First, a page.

Australian National Audit Office report
on Integrity of the Electoral Roll and 2001 User
friendly, not abuser friendly report
by the national parliament's Joint Standing Committee
on Electoral Matters (JSCEM).
Federal agencies with special access to the electoral
roll under the Electoral & Referendum Regulations
1940 include the Defence Department, Department of
Employment & Workplace Relations, Australia Post,
Australian Competition & Consumer Commission, Australian
Crime Commission, Australian Security Intelligence Organisation,
Centrelink and Director of Public Prosecutions.
The Australian electoral regimes do not require ordinary
citizens to specify affiliation with a particular political
party. Most people are not members of political parties
and there are anecdotal indications that members of parties
have, on occasion, voted for candidates of other parties.
However, the process for registration of a political party
(the prerequisite for a candidate to be identified on
the ballot paper as a party's representative rather than
an independent) requires that the Electoral Commission
be provided with a list of at least 500 members for each
party. That requirement has been unsuccessfully challenged
in the High Court.
The list held by the Electoral Commission is not published
by that organisation.
Pecuniary interest registers (ie formal disclosure of
the assets - and thus potential conflicts of interest
- of legislators, advisers and senior officials) in Australia
can be traced to report of the federal parliament's Joint
Committee on Pecuniary Interests of Members of Parliament.
Declaration of interests - with varying degrees of public
exposure - has spread from the national parliament to
state/territory legislatures, some local government councils,
ministerial offices and senior bureaucrats. Disclosure
is generally underpinned by sanctions for breaches of
the registration requirements.
At the federal level a confidential register of Ministers'
interests has been maintained by successive Prime Ministers
since 1978. It was extended to all members of the House
of Representatives (but not the Senate) in 1984.
Federal MPs are required to disclose shareholdings, directorships,
family and business trusts, real estate, assets over $5000,
liabilities, substantial sources of income, gifts over
a specified value and memberships of organisations.
Members may make discretionary disclosures (in relation
to any direct or indirect benefits, advantages or liabilities
that are not required to be disclosed) if the MP considers
the interest may constitute a conflict of between the
individual's personal interests and duties as a legislator.
State/territory legislatures typically require that members
of parliament, including Ministers, to make a declaration
of their pecuniary interests within one month of making
and subscribing an oath or affirmation as a Member. In
NSW for example that requirement is articulated in the
Constitution (Disclosures by Members) Regulation 1983.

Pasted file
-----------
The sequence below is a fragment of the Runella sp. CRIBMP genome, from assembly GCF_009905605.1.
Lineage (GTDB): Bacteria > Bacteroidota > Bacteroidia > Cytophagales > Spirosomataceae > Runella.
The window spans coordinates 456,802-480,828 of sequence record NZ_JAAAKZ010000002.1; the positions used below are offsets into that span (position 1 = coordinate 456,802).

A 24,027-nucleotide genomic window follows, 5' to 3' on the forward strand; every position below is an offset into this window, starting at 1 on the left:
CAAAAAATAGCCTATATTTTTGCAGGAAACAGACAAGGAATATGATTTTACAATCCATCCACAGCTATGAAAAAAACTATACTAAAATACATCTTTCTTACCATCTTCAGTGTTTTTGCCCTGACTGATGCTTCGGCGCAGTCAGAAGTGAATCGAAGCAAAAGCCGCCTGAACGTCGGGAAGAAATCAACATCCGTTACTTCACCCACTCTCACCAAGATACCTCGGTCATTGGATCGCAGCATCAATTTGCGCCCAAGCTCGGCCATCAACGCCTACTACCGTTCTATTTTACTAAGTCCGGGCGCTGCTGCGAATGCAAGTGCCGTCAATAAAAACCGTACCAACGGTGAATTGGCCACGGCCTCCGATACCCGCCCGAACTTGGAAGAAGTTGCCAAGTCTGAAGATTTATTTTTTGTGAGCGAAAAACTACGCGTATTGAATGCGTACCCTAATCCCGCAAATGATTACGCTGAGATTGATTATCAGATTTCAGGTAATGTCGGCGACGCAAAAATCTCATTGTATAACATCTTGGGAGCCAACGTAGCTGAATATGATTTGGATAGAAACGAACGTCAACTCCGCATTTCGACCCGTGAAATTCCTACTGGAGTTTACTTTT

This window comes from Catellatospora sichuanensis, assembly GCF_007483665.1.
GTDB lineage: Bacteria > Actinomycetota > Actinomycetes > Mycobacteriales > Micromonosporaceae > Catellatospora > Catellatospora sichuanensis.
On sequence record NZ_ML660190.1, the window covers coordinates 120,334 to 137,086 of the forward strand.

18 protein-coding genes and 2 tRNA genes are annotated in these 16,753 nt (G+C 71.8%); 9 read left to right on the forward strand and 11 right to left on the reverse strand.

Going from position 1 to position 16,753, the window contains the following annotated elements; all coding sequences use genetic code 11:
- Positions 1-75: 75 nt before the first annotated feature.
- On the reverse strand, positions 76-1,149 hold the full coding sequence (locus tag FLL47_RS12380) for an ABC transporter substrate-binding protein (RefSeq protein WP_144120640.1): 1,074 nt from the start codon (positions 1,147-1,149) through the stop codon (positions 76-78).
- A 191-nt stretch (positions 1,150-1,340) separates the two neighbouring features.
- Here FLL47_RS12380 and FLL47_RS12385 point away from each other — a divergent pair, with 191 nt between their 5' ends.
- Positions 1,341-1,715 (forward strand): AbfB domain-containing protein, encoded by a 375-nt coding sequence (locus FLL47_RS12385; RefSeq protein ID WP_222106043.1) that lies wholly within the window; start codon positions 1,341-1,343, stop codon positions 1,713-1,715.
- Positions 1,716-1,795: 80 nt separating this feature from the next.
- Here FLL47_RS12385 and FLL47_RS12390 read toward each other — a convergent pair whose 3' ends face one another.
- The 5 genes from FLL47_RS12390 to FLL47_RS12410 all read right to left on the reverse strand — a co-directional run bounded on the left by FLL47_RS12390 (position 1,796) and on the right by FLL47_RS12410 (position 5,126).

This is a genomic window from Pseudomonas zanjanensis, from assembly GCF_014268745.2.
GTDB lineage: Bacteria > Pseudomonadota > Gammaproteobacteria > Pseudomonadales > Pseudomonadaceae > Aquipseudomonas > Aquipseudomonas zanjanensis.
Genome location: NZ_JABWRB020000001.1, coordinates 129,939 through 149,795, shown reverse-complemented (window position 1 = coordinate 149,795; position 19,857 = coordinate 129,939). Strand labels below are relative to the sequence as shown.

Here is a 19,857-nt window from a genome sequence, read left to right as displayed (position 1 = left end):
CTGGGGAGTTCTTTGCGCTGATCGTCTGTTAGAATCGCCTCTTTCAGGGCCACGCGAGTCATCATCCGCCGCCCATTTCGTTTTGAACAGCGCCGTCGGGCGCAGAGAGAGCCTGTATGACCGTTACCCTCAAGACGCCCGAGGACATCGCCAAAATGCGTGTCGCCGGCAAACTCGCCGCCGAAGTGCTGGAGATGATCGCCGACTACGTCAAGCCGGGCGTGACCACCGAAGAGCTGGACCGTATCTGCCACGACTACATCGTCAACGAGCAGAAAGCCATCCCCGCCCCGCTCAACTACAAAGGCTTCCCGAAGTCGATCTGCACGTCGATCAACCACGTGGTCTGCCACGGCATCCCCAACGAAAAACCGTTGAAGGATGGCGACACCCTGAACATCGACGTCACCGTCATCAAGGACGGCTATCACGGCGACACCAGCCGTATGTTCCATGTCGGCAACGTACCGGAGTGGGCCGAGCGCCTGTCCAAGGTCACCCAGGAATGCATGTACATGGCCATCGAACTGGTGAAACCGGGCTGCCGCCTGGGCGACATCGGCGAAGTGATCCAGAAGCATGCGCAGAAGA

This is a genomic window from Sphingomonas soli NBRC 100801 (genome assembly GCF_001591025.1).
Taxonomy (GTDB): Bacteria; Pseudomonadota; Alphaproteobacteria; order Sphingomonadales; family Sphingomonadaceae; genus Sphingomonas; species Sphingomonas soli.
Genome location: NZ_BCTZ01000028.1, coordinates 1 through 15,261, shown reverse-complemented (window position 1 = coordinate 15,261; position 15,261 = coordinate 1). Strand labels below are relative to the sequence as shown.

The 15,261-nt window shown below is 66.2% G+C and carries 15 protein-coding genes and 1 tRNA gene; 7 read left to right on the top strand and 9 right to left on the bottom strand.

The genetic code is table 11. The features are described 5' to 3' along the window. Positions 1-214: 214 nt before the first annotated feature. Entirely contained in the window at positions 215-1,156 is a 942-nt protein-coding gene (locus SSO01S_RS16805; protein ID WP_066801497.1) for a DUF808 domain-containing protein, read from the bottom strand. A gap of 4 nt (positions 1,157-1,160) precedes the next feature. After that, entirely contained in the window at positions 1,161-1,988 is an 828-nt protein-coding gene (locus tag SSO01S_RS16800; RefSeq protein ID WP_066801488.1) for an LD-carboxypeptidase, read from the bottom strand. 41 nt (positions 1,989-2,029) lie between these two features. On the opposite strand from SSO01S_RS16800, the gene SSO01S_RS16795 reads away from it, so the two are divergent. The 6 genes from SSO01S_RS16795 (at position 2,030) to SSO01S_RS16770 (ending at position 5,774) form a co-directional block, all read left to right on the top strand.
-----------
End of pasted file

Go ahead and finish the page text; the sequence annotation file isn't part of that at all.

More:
The level of disclosure varies between the jurisdictions,
with Victoria for example only requiring identification
of any enterprise in which the MP held an office or a
beneficial interest exceeding $500 whereas the Queensland
regime requires detailed information and differentiates
between ordinary shareholdings, controlling interests
and stakes in holding companies.
Those declarations form a Public Register of Members'
Interests, generally maintained by an officer of the parliament
and oversighted by a parliamentary committee. A statement
of the interests of related persons is often maintained
in a private register by the Parliament. Each MP, including
Ministers, must formally notify any change in the details
contained in the last statement of interests within one
month of becoming aware of the change or, where there
are no changes a 'no change' of interests return no later
that 30 June each year.
Staff employed within Ministerial Offices are required
to ensure that their private interests do not conflict
with, or are not seen to be in conflict with, the discharge
of their official duties. They are accordingly required
to lodge a statement of pecuniary interests with their
relevant Minister on an annual basis no later than 30
June each year. The 'Statement of Pecuniary Interests'
provides details of the officer's interests together with
the interests (as known to the officer) of the officer's
partner and any dependants.
The legal basis for registers in the main jurisdictions
Parliament - House of Representatives Resolution
(9 October 1984) and Special Order of the Senate
(17 March 1994)
Capital Territory - Resolution of the House
7 April 1992
South Wales - Constitution (Disclosures by Members)
Territory - Legislative Assembly (Register of Members'
Interests) Act 1992
- Resolution of the House (25 May 1999)
Australia - Members of Parliament (Register of Interests)
- Parliamentary (Disclosure of Interests) Act 1996
- Members of Parliament (Register of Interests)
Australia - Members of Parliament (Financial Interests)
about lobbying and pecuniary interest registers are discussed
in more detail in the advocacy
note elsewhere on this site.
Pointers to works on the shape of citizenship in Australia
and other societies are here
They include John Torpey's The Invention of the Passport:
Surveillance, Citizenship & the State (Cambridge:
Cambridge Uni Press 2000), Documenting Individual
Identity: The Development of State Practices since the
French Revolution (Princeton: Princeton Uni Press
2001) co-edited by Torpey & Jane Caplan, From
Subject to Citizen: Australian Citizenship in the Twentieth
Century (Cambridge: Cambridge Uni Press 1997) by
Alastair Davidson, Citizens without Rights: Aborigines
& Australian Citizenship (Cambridge: Cambridge
Uni Press 1997) by John Chesterman & Brian Galligan
and Redefining Australians: Immigration, Citizenship
& National Identity (Marrickville: Hale &
Iremonger 1995) by Ann-Mari Jordens.
For electoral registration see User Friendly, Not
Abuser Friendly: Report of the Inquiry into the Integrity
of the Electoral Roll (2001, here)
by the federal parliament Joint Standing Committee on
Electoral Matters, Integrity of the Electoral Roll,
Audit Report No 42 (2001-02) by the Australian National
Audit Office and The Integrity of the Electoral Roll:
Review of ANAO Report No 42 2001-02 (here)
by the parliamentary Joint Standing Committee on Electoral